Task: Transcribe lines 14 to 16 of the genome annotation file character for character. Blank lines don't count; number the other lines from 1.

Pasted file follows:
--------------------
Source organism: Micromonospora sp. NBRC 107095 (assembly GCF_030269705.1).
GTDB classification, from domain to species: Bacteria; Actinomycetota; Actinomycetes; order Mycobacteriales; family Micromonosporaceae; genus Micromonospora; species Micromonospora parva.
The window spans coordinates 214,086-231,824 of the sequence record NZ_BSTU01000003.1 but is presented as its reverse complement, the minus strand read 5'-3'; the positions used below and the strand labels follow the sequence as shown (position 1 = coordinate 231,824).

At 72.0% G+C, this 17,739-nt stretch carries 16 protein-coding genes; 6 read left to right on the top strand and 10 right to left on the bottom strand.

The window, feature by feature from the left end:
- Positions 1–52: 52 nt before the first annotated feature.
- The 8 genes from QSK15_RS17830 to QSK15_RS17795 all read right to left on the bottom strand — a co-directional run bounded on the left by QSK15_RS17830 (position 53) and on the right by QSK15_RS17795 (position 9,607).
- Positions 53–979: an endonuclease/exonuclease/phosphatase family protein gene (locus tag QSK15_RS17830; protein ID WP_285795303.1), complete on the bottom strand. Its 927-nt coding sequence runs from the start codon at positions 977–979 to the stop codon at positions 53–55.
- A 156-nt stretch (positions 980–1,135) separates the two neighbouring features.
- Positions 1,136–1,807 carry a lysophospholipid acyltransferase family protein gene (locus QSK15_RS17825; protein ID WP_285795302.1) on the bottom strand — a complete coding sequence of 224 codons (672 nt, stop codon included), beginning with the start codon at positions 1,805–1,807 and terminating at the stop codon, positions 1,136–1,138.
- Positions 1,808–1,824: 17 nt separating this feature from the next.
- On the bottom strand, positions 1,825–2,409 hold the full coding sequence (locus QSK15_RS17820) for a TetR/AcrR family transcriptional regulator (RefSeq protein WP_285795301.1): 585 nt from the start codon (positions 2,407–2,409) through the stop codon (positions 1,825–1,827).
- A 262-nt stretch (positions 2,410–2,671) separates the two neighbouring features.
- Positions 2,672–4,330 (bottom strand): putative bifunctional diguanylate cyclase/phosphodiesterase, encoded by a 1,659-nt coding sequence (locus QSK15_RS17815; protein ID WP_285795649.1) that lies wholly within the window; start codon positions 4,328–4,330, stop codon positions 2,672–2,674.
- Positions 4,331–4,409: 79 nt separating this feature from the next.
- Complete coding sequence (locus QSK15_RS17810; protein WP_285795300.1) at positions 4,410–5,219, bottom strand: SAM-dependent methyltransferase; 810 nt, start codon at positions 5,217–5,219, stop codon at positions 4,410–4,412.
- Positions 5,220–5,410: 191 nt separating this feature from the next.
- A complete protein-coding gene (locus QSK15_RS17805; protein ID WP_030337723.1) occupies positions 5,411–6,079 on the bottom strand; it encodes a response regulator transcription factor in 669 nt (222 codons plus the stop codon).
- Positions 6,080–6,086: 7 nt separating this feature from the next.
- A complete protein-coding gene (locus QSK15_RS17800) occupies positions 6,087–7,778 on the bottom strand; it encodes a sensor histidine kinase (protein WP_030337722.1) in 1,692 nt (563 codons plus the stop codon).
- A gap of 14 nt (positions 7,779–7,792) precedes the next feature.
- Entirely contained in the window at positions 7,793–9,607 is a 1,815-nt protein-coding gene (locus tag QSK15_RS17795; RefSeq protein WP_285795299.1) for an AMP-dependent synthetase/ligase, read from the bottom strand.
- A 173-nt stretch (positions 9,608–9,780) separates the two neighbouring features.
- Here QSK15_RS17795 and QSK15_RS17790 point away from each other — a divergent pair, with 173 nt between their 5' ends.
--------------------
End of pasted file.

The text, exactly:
- Positions 2,672–4,330 (bottom strand): putative bifunctional diguanylate cyclase/phosphodiesterase, encoded by a 1,659-nt coding sequence (locus QSK15_RS17815; protein ID WP_285795649.1) that lies wholly within the window; start codon positions 4,328–4,330, stop codon positions 2,672–2,674.
- Positions 4,331–4,409: 79 nt separating this feature from the next.
- Complete coding sequence (locus QSK15_RS17810; protein WP_285795300.1) at positions 4,410–5,219, bottom strand: SAM-dependent methyltransferase; 810 nt, start codon at positions 5,217–5,219, stop codon at positions 4,410–4,412.